We are happy to welcome Sylvie Granotier—author, actress, traveler—to this blog. She wrote La Rigole du Diable, which is now being translated. Here, she talks a little about what has influenced her life as a writer: growing up in several places, her father’s death, an encounter with Grace Paley, and finally settling down between Paris and Creuse, a remote area in central France and the setting for her latest novel.
I was born in Algeria before the French-Algerian war. My father was a military doctor, and I think that the dormant, or not-so-dormant violence surrounding my happy birth was to influence my writing later on. It was no accident that I chose the thriller genre.
I spent my childhood in Paris, my early teenage years in Morocco, and when we finally settled in Paris, I had unwittingly become a nomad.
At the age of 16, I passed my baccalauréat [French secondary education final examination, marking the end of high school]. The same year I won a first prize as a budding stage actress. Still, I had to earn a living because I had decided to live on my own and go to university, so I did odd jobs—supermarket cashier, bank clerk, teacher, babysitter. I studied a bit of philosophy, a bit of law and mainly French literature.
My father died in his forties, and as if an anchor had broken, I went on the road.
I fell in love with an American, who is still my closest friend, and we lived together for seven years. We lived in New York and San Francisco, had a spell in Afghanistan, and then came back to Paris where I became a model. That made traveling easier. I worked all over Europe, spent some time in Brazil and finally, totally by chance, because the director had seen my picture as a model, I was offered a part in a TV film. I hated modeling and was ecstatic to be back where I had started: acting. I acted on stage and did a lot of movies.
My life was soon to change again.
I had read Grace Paley’s short stories while in the States. She had never been translated into French. I wanted to do a stage adaptation and began by translating her in French. Well, I ended up doing the whole book Enormous Changes at the Last Minute. My translation got published and Grace came to Paris.
I admired and loved her even before meeting her, so when she seemed to like my small apartment better than a hotel, I was overjoyed to sleep on my couch and spend so much unexpected time with her.
We walked a lot around Paris and talked about living and loving and writing. She opened a door for me with a simple and beautiful statement: Literature is like a cathedral: it needs all kinds of masterpieces, just as it needs small stones of various sizes and qualities to stay standing.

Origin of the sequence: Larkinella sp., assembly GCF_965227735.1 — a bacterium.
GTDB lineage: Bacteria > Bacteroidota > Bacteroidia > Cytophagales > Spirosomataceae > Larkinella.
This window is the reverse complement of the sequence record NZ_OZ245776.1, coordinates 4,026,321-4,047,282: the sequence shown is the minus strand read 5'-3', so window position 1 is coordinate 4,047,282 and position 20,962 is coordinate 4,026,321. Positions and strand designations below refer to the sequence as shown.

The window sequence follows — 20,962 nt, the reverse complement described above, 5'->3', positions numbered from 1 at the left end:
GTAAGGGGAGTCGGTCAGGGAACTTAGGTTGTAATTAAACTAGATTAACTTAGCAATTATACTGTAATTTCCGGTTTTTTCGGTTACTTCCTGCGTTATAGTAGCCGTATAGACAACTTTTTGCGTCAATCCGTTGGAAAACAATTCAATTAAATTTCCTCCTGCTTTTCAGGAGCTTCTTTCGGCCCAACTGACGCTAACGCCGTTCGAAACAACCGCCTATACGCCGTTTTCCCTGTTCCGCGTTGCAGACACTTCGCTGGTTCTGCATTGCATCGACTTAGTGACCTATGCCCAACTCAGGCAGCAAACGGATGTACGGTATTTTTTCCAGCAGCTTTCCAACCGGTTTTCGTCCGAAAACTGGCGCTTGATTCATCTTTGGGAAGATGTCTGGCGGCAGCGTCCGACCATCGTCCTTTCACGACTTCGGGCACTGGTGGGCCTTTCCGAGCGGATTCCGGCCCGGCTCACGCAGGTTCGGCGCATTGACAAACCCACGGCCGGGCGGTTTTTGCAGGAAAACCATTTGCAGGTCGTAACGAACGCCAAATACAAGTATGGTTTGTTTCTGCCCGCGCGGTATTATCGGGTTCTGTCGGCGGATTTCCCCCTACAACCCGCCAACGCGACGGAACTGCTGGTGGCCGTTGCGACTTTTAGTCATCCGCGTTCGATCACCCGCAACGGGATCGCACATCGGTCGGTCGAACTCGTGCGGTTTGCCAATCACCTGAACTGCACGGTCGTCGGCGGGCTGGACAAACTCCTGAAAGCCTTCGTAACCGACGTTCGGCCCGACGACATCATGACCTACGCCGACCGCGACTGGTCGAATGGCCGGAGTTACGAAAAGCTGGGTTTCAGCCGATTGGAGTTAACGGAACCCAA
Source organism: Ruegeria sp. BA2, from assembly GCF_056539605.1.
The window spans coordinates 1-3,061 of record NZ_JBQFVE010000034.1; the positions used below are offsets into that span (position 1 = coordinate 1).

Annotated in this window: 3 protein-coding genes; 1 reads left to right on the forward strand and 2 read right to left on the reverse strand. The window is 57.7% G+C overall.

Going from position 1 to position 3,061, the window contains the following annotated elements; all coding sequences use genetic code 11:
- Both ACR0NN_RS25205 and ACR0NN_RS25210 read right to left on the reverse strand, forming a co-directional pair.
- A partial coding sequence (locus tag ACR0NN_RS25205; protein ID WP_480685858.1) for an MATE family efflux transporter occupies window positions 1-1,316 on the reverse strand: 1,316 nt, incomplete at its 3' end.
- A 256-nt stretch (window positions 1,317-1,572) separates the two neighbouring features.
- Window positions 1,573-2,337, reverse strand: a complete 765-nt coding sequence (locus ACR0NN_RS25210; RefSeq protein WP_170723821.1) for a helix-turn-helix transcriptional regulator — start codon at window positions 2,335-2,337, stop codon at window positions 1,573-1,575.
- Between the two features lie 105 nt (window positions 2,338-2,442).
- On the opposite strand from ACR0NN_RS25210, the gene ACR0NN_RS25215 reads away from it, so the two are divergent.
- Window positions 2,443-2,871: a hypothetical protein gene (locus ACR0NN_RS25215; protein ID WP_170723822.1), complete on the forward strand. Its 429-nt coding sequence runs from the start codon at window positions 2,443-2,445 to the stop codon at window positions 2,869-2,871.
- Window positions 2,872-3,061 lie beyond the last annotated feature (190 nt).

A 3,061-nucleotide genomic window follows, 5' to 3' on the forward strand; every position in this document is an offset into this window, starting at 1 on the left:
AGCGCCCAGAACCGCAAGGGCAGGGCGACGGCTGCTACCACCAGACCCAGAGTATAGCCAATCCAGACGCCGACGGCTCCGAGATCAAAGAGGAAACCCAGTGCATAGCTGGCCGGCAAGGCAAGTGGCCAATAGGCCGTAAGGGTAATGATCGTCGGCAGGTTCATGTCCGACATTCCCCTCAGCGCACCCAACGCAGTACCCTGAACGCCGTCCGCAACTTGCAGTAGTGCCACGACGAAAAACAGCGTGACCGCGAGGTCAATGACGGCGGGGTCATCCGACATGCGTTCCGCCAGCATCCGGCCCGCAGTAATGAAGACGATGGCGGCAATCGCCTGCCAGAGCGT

I had never dared even think of becoming a writer, yet suddenly, the idea of producing a small pebble seemed possible. The dare—there always is one, I think—was to write a thriller, one of those books I loved, a page-turner that cures you for a few hours of all the worries and anxieties that darken our days and nights. Grace flew back to New York and I started my first novel: Courrier Posthume. Writing and getting published was hard work, but I loved every minute of it. I felt I now knew where I truly belonged.
Meanwhile I met my husband, a great stage actor, and we had two boys who are now both students—one in acting, the other in graphic arts. My husband and I are now separated, but I still admire and like him enormously.
So I wrote novels, went on acting, though less when the kids were small, and I got more and more engrossed in the process of inventing stories, finding the right way to tell them. From time to time I work on film scripts, because I love movies, but I’m very cautious. They demand a lot of time and energy, the same kind I need for my novels, which remain my priority.
I’ve published fourteen novels, written many short stories for magazines, and three years ago, I bought my house in Creuse. I’ve lived in Paris most of my life, and never tire of its beauty. My friends are here, my agent, my publisher. I love its museums and galleries, its numerous bookstores, the amazing variety it offers in terms of movies and plays. In Creuse, I’m in the middle of nowhere, a nowhere filled with nature both tamed and wild. I fell in love with that part of France 18 years ago. It is the only place, I felt, that could make this nomad sedentary. As with writing, I feel I belong in that mysterious place. Time flows at its own pace, nature overpowers our attempts to discipline it, it puts life back in the right perspective, for me at least.
It took me a few years to become intimate enough with this part of France to turn it into a character in the stories I invent. La Rigole du Diable [literally, Devil’s Creek] is a place near my house. It is beautiful and dangerous and seemed a perfect setting for the dénouement of my latest novel and became its title in French, mixing, as thrillers so often do, the devil [diable] with laughter [rigole means creek, but also laughter].